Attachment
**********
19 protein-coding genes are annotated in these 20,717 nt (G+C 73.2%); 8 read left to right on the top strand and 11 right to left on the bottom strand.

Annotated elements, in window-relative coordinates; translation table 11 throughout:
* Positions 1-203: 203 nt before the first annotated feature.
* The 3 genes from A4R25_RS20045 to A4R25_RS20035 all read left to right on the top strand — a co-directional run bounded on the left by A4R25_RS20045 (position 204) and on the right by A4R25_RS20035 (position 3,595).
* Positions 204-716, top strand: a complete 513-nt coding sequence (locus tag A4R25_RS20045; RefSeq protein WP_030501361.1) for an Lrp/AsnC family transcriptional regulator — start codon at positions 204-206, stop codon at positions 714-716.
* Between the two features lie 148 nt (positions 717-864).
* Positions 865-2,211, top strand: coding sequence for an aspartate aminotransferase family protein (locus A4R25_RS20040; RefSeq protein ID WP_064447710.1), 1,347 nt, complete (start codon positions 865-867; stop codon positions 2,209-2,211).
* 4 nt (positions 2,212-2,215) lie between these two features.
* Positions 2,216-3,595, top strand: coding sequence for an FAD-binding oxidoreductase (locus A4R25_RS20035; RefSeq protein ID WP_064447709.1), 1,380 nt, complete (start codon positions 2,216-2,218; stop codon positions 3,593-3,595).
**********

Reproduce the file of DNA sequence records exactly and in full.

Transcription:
19 protein-coding genes are annotated in these 20,717 nt (G+C 73.2%); 8 read left to right on the top strand and 11 right to left on the bottom strand.

Annotated elements, in window-relative coordinates; translation table 11 throughout:
* Positions 1-203: 203 nt before the first annotated feature.
* The 3 genes from A4R25_RS20045 to A4R25_RS20035 all read left to right on the top strand — a co-directional run bounded on the left by A4R25_RS20045 (position 204) and on the right by A4R25_RS20035 (position 3,595).
* Positions 204-716, top strand: a complete 513-nt coding sequence (locus tag A4R25_RS20045; RefSeq protein WP_030501361.1) for an Lrp/AsnC family transcriptional regulator — start codon at positions 204-206, stop codon at positions 714-716.
* Between the two features lie 148 nt (positions 717-864).
* Positions 865-2,211, top strand: coding sequence for an aspartate aminotransferase family protein (locus A4R25_RS20040; RefSeq protein ID WP_064447710.1), 1,347 nt, complete (start codon positions 865-867; stop codon positions 2,209-2,211).
* 4 nt (positions 2,212-2,215) lie between these two features.
* Positions 2,216-3,595, top strand: coding sequence for an FAD-binding oxidoreductase (locus A4R25_RS20035; RefSeq protein ID WP_064447709.1), 1,380 nt, complete (start codon positions 2,216-2,218; stop codon positions 3,593-3,595).